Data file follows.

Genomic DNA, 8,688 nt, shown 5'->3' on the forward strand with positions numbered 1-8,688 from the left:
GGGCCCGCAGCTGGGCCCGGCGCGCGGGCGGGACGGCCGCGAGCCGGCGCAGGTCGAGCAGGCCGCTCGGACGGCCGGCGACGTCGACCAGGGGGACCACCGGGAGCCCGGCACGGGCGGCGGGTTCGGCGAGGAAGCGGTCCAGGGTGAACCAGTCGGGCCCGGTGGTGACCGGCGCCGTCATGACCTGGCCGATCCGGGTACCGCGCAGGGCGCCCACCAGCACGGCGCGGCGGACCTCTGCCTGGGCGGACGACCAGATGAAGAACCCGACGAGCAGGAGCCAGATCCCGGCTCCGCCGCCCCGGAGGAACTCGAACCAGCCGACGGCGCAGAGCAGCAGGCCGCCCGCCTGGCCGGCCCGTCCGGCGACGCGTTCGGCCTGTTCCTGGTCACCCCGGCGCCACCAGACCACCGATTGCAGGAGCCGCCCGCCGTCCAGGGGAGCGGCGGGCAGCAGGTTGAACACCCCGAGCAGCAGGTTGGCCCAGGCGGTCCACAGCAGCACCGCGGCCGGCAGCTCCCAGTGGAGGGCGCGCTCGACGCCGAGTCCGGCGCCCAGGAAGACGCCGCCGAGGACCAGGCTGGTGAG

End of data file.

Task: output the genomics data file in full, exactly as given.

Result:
Genomic DNA, 8,688 nt, shown 5'->3' on the forward strand with positions numbered 1-8,688 from the left:
GGGCCCGCAGCTGGGCCCGGCGCGCGGGCGGGACGGCCGCGAGCCGGCGCAGGTCGAGCAGGCCGCTCGGACGGCCGGCGACGTCGACCAGGGGGACCACCGGGAGCCCGGCACGGGCGGCGGGTTCGGCGAGGAAGCGGTCCAGGGTGAACCAGTCGGGCCCGGTGGTGACCGGCGCCGTCATGACCTGGCCGATCCGGGTACCGCGCAGGGCGCCCACCAGCACGGCGCGGCGGACCTCTGCCTGGGCGGACGACCAGATGAAGAACCCGACGAGCAGGAGCCAGATCCCGGCTCCGCCGCCCCGGAGGAACTCGAACCAGCCGACGGCGCAGAGCAGCAGGCCGCCCGCCTGGCCGGCCCGTCCGGCGACGCGTTCGGCCTGTTCCTGGTCACCCCGGCGCCACCAGACCACCGATTGCAGGAGCCGCCCGCCGTCCAGGGGAGCGGCGGGCAGCAGGTTGAACACCCCGAGCAGCAGGTTGGCCCAGGCGGTCCACAGCAGCACCGCGGCCGGCAGCTCCCAGTGGAGGGCGCGCTCGACGCCGAGTCCGGCGCCCAGGAAGACGCCGCCGAGGACCAGGCTGGTGAG